Gordon Brown calls for global fund for education target

Gordon Brown Gordon Brown wants to bridge a £13bn funding gap to reach the world's poorest communities

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Gordon Brown is making an impassioned call for the international community to make education a higher priority - and to make a co-ordinated plan to achieve universal primary education by 2015.

The former UK prime minister wants to create a "global fund for education" to raise the £13bn per year needed to bring lessons to the poorest children.

There are 68 million children in the world missing out on primary education.

There is a "hidden and silent emergency in education," warns Mr Brown.

The global target of providing access to a primary school education for all children by 2015 was one of the millennium development goals set out by the United Nations and world leaders at the beginning of the century.

But as that date approaches, Mr Brown says the target is set to be missed, with progress slowing rather than accelerating.

On Wednesday he is publishing a report setting out the case for a global fund for education, which will inject finance and energy and become a "game-changer" in the flagging bid to bring a basic education to all children.

Start Quote

Cameras never capture children going hungry for want of education, or lives devastated for want of learning”

End Quote Gordon Brown

Mr Brown wants to galvanise global efforts to reach the groups of children who are missing out on the first steps of education.

These are concentrated geographically - in parts of sub-Saharan Africa and south Asia - but they are also characterised by other inequalities, such as girls who do not receive the same opportunities as boys.

Countries with conflicts, such as Afghanistan or South Sudan, are also much more likely to have children without any access to education. More than two in five of children missing out on education are living in countries with violence and political conflicts.

It means that in South Sudan, girls are more likely to die in childbirth than to get beyond the first years in primary school.

Classrooms and teachers

Even if the numbers of those out of school have fallen by 40 million since the millennium targets were set, he argues that these pockets of deep deprivation remain.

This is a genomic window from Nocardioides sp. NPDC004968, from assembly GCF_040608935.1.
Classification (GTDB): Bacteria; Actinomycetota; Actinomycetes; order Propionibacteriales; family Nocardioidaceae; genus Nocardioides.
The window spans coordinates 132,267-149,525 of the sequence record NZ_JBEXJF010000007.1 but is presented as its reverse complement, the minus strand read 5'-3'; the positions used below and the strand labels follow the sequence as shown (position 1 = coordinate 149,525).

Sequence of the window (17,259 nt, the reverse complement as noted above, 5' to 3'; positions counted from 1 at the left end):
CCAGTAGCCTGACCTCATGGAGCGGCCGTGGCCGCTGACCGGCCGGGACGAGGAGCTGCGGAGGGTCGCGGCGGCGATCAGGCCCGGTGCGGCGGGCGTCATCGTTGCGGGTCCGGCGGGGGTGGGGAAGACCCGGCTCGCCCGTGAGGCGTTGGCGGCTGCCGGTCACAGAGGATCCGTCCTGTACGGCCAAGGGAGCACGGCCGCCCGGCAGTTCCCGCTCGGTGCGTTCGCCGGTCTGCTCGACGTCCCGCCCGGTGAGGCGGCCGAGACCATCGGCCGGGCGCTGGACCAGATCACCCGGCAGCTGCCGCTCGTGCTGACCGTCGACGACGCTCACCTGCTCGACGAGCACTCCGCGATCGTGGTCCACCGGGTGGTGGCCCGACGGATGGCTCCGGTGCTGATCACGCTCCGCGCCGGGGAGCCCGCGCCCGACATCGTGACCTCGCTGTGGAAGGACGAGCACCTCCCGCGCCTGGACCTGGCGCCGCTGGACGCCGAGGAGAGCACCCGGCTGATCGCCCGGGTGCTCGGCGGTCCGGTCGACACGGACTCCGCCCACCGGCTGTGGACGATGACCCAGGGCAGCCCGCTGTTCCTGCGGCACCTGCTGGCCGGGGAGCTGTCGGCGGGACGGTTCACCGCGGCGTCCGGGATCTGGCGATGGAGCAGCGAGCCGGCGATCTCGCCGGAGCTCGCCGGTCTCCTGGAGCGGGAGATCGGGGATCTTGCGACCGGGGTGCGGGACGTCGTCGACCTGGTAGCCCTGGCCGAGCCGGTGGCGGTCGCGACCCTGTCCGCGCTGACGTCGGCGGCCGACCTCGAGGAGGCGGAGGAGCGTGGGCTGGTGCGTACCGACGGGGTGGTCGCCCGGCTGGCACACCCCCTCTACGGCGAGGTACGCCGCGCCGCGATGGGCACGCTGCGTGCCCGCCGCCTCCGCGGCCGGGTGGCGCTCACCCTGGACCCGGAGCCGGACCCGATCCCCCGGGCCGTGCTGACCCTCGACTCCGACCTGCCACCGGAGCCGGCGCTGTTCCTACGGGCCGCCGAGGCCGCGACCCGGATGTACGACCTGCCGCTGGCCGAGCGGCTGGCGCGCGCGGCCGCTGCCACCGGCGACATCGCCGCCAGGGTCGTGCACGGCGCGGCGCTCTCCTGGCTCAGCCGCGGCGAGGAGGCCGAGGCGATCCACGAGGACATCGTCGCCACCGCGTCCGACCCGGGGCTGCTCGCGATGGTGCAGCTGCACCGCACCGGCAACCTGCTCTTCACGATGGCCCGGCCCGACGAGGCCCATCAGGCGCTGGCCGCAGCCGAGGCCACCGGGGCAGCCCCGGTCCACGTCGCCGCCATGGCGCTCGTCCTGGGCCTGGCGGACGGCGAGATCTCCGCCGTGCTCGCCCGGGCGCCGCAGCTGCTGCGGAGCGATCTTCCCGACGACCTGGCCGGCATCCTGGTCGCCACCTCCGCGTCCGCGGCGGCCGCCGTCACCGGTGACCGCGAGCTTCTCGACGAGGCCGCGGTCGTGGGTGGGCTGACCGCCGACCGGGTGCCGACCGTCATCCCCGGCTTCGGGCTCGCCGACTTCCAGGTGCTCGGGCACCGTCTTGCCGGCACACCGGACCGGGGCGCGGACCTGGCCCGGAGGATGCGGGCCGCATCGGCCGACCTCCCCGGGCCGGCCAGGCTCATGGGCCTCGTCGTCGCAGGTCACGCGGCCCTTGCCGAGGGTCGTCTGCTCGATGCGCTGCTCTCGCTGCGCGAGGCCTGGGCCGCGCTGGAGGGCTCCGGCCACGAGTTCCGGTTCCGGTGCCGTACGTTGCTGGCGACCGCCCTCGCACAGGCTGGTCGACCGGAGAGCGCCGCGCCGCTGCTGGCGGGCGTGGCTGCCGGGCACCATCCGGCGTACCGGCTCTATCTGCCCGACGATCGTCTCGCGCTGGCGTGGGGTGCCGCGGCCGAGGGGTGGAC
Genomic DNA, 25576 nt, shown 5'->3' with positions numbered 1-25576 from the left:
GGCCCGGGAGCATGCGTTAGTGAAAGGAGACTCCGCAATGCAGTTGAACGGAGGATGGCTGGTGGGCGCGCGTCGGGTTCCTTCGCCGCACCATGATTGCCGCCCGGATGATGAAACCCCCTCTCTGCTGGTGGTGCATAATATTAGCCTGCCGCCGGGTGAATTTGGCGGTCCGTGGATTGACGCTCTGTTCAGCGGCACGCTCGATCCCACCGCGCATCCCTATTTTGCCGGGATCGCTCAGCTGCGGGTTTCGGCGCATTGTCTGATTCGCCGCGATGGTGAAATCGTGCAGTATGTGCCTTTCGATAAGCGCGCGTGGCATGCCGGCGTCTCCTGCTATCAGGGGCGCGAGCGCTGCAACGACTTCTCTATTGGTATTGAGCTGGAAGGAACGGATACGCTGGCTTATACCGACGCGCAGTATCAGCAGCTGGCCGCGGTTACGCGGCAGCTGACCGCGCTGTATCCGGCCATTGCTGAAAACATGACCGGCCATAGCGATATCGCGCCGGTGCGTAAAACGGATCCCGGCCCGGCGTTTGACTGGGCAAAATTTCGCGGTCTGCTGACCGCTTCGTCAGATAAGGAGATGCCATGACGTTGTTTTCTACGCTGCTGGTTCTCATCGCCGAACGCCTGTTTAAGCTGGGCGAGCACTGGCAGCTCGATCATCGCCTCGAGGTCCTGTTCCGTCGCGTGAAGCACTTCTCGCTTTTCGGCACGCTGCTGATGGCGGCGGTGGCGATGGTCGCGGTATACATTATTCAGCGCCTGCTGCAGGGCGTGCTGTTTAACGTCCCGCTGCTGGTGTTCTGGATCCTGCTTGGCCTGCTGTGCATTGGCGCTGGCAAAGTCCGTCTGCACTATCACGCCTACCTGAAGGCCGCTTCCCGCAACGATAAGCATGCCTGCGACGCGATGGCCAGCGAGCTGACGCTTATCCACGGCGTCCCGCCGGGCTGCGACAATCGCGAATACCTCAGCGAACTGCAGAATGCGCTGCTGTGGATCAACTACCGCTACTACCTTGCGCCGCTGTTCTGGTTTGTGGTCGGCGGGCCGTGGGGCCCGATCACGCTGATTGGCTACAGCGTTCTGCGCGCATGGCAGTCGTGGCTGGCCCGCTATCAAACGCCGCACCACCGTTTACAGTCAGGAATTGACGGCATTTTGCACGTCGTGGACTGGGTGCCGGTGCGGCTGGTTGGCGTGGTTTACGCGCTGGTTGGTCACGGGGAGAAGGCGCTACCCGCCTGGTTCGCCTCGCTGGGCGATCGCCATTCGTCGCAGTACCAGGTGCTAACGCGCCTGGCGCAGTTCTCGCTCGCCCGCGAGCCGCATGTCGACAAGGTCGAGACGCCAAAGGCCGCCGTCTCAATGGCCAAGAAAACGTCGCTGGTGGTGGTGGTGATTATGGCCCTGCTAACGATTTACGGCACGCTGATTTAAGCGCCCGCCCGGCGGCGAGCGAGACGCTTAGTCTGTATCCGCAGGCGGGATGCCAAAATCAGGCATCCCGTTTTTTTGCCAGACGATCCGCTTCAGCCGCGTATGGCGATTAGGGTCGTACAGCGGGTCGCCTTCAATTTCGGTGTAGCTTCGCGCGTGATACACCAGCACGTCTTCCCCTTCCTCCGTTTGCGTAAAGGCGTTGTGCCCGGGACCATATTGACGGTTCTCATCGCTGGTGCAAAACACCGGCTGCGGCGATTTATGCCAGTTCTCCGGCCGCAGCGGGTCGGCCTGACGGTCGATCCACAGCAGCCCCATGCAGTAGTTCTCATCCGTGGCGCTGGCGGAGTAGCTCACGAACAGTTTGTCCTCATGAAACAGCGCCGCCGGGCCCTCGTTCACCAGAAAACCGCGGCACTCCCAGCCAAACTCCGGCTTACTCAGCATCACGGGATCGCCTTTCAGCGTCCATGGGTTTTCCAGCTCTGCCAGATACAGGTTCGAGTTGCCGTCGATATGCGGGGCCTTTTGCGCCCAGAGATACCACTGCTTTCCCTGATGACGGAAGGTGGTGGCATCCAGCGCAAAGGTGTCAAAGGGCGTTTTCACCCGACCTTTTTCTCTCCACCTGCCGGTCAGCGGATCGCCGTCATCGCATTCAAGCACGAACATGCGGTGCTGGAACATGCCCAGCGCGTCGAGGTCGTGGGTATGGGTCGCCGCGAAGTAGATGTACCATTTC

Mr Brown's report calls for a more effective way of targeting such problem areas - and highlights the need for a greater sense of urgency.

"Cameras never capture children going hungry for want of education, or lives devastated for want of learning," he says.

Brac school in South Sudan First lessons in an education project in South Sudan, where violent conflict has been a barrier

The proposed education fund echoes the type of public health initiatives which systematically target a disease or a health problem with a clearly-defined outcome

He argues that health campaigns have been much more successful in raising funds - and that current funding drives for education have proved inadequate for the scale of the challenge.

Sub-Saharan Africa faces a shortage of one million teachers, the poorest countries need another four million classrooms, he says.

An independent global fund would seek to raise more funds from "non-traditional" donor countries, such as China and Russia, Mr Brown argues.

At the World Innovation Summit for Education summit in Qatar, Mr Brown had called on technology entrepreneurs to contribute to such a project.

Mr Brown contrasts how in a hi-tech, modern "knowledge-based and interconnected global economy" there are still tens of millions of children who miss out on any schooling.

And among those who are at school, too many receive an education of "abysmal quality".

Having had a seat at the top tables of international conferences, Mr Brown says that this next big project is a bid to improve the chances of those whose "basic rights do not make it on to the agendas of global summits".


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  • rate this

    Comment number 29.

    If only Gordon cared as much for the British economy before he almost bankrupted the country!

  • rate this

    Comment number 28.

    Yes of course it's a spledid idea.
    To fund it? Well that isn't clear.
    He could get a loan,
    No not again - groan,
    From the taxpayer over the year!

  • rate this

    Comment number 27.

    Some of these comments are unbelievable. Despising trying to educate people on less than £1 a week because they might take "British jobs"? Are you serious? People sink so low they want to keep the rest of the world in absolute poverty deliberately? And no we dont have absolute poverty in the UK, we have "relative" poverty. Times can be tough, but lets not think we have it hardest in the world.

  • rate this

    Comment number 26.

    I am sick and tired of the rants against Gordon Brown - note I am not a labour voter. The finance giants did this, not Gordon Brown, not the Labour Government, not the EU or even all the other leaders and countries who followed the same path.

    A tiny number of greedy, amoral and deluded men created the tools that brought the roof down on us all; and do you know what, they are doing it again!

  • rate this

    Comment number 25.

    How sad to confuse the issue with a personality. Whether or not you agree with Gordon Brown's political history, and as with anyone there were positives as well as negatives; the issue is that without an education children are likely to grow up at risk of being indoctrinated and radicalised, whilst girls in particular are likely to be consigned to a life of poverty and death in childbirth.


Comments 5 of 29


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